So we had a car with a high cost of ownership: purchase, fuel, insurance, maintenance, but whose primary features we could not properly use. Recently, David Heathcote, the Financial Time’s design critic, has been asking whether this indicates good design.

How do we define good design? The struggle is even harder to put a value on it? Is it how something works, or is it based on its use? Or is it, as marketers are proposing via concepts such as service dominant logic, all about the experience?

This is more important than we think, since tanners are always angry about the huge prices that brands charge for luxury handbags and other items containing leather, while the tanners’ are able to extract only a tiny percentage of the selling price with a minimal margin for their leather.

If we are looking at a future in which China is rushing towards automation, robots and a love of plastic rather than leather, then, this steadily moves leather out of old-fashioned industrial design, which is often blamed for pushing society thoughtlessly towards wasteful consumption and disposal. What it does not mean is that, in the belief of the future of leather being embedded in “craftsmanship”, we can slow our commitment to the introduction of modern efficiencies in leather making.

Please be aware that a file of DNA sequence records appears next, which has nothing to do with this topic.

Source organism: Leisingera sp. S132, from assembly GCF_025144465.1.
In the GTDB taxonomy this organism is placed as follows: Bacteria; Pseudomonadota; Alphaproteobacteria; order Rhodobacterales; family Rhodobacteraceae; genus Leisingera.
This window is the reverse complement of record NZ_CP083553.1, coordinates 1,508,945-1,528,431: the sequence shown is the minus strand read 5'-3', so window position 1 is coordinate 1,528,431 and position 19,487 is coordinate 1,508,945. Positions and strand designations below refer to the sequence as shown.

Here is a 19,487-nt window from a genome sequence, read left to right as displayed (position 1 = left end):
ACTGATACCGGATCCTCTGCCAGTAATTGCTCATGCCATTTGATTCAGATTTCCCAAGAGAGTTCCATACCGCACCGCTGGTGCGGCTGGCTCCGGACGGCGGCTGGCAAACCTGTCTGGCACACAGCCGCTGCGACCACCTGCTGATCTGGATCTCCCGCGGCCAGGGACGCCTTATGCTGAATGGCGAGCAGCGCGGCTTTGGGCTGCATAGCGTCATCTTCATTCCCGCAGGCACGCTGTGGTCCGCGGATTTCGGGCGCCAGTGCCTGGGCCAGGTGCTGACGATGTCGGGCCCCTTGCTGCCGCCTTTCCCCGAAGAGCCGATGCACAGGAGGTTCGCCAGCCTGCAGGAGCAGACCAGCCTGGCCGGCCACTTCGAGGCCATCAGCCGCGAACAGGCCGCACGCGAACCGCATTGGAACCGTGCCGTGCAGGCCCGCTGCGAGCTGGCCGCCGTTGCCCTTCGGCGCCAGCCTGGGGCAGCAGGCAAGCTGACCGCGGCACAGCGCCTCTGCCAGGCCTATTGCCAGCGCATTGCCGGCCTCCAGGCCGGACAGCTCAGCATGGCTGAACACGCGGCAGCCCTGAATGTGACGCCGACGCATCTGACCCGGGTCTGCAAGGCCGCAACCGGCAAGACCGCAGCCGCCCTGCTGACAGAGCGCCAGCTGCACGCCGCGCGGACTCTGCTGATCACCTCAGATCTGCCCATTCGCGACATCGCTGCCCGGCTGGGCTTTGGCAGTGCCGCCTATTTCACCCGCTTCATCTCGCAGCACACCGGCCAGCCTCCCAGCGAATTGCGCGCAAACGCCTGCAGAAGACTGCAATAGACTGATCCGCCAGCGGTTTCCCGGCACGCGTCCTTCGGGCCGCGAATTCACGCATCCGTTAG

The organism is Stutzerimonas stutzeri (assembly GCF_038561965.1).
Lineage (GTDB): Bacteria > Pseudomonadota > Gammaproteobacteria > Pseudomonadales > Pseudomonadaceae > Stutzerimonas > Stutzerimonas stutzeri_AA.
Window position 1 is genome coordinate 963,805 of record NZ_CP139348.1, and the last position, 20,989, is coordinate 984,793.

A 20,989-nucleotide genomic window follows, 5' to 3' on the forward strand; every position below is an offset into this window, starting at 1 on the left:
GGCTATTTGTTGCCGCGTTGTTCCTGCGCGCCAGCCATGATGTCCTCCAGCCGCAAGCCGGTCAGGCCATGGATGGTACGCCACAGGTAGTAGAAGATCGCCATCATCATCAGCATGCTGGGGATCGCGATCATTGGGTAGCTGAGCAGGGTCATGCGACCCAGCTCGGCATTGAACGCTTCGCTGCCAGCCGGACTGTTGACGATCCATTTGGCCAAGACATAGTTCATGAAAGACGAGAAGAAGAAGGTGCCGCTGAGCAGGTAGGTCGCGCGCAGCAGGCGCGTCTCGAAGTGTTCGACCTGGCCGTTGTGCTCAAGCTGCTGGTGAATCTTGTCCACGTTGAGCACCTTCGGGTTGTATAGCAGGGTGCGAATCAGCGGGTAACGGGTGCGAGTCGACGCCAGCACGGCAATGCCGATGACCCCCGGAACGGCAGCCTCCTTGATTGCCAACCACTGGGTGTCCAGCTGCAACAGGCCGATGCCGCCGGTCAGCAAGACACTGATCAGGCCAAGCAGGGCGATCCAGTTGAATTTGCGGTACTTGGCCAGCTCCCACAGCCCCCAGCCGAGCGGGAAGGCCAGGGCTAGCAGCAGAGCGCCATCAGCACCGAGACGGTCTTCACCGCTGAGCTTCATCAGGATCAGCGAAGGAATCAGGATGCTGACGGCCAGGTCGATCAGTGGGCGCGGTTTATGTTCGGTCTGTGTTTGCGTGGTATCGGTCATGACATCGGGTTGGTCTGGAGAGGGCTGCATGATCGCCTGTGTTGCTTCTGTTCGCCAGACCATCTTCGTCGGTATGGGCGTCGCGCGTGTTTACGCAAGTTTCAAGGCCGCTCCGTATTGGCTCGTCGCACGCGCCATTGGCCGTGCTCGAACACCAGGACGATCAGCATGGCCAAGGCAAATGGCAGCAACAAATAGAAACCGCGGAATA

While it is correct that tanners must fight hard with brands for the fair margins needed to allow tanneries to prosper and maintain effective new product development, they must also work to increase margin via process innovation and better deployment of mechanisation.

The skill for tanners dealing in the high quality leather market is to get that balance right between traditional craftsmanship that brings meaning to the product for the consumer and efficiency in manufacture. Not an easy judgement but one that must be made if tanners are to face up to brands with demanding shareholders and, of course, designers all looking for their share of the revenue.

Mike Redwood

19th January 2016

Follow Mike Redwood on twitter: @michaelredwood

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